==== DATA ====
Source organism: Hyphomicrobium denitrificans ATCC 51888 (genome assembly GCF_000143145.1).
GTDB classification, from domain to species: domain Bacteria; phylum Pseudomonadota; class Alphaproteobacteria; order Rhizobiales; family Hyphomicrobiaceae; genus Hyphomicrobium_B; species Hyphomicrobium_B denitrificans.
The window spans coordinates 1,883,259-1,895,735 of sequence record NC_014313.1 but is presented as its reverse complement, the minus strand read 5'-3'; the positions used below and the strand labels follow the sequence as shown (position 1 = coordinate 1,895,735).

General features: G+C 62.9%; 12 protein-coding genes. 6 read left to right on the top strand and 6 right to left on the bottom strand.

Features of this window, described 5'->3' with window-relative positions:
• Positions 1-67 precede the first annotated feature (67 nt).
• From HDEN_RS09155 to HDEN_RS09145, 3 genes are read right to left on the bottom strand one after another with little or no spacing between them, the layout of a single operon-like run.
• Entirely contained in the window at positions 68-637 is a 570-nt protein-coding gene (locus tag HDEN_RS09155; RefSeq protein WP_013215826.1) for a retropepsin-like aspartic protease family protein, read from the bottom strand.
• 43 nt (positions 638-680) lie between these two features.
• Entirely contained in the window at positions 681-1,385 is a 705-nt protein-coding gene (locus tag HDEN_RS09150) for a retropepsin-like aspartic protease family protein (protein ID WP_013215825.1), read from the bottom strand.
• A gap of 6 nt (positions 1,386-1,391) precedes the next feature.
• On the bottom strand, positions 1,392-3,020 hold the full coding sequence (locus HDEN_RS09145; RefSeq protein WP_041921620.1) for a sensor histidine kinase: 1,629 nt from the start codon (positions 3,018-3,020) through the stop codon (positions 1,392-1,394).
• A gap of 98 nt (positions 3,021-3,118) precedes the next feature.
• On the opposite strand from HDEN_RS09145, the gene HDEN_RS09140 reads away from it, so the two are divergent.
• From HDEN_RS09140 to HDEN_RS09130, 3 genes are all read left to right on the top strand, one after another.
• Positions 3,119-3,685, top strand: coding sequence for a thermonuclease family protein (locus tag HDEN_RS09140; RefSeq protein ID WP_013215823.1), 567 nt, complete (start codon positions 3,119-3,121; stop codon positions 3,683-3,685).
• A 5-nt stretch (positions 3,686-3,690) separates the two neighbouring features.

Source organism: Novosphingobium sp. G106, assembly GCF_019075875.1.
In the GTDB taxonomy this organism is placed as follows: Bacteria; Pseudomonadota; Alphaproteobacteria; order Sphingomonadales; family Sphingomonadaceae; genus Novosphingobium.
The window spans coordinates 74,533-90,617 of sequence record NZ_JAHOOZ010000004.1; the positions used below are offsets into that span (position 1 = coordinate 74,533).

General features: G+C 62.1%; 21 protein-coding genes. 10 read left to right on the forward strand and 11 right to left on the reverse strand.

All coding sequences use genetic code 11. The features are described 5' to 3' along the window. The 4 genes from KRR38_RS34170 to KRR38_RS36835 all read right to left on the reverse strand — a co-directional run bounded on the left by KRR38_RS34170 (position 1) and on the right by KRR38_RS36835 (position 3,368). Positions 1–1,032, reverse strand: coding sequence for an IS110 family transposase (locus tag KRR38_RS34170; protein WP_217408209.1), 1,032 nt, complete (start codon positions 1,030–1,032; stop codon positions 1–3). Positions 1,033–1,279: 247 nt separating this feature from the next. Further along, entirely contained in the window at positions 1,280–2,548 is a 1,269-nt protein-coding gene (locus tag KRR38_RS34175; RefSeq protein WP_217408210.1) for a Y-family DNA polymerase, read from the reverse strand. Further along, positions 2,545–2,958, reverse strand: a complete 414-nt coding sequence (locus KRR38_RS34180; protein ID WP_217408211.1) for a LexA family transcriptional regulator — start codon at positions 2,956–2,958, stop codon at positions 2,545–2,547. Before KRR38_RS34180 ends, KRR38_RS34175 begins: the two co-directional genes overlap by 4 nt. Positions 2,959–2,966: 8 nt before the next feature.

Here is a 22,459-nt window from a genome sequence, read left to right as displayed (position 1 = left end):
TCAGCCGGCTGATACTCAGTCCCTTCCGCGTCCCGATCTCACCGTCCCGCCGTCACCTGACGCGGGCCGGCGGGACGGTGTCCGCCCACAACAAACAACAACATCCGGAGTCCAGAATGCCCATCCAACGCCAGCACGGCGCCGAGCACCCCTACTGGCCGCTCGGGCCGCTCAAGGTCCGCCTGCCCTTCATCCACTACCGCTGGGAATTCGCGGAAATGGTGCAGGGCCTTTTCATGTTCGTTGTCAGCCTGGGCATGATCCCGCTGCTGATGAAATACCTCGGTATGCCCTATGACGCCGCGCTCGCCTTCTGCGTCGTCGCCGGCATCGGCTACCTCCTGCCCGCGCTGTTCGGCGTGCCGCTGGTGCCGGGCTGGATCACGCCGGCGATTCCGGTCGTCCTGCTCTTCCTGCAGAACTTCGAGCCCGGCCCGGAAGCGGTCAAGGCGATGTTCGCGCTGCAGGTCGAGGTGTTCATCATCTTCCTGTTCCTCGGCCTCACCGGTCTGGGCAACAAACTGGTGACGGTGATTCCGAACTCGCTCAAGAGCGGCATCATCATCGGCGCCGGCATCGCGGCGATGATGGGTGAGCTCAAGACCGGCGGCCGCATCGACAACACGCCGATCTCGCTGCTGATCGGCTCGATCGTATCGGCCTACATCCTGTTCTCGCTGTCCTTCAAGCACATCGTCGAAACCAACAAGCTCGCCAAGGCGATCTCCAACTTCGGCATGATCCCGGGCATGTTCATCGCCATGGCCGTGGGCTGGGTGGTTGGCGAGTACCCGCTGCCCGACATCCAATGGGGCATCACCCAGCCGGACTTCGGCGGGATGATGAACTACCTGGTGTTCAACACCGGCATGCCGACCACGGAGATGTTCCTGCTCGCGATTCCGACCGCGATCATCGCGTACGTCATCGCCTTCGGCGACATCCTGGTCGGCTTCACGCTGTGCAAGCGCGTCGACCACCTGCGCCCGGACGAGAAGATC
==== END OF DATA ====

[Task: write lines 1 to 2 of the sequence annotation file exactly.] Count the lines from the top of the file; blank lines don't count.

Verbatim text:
Source organism: Hyphomicrobium denitrificans ATCC 51888 (genome assembly GCF_000143145.1).
GTDB classification, from domain to species: domain Bacteria; phylum Pseudomonadota; class Alphaproteobacteria; order Rhizobiales; family Hyphomicrobiaceae; genus Hyphomicrobium_B; species Hyphomicrobium_B denitrificans.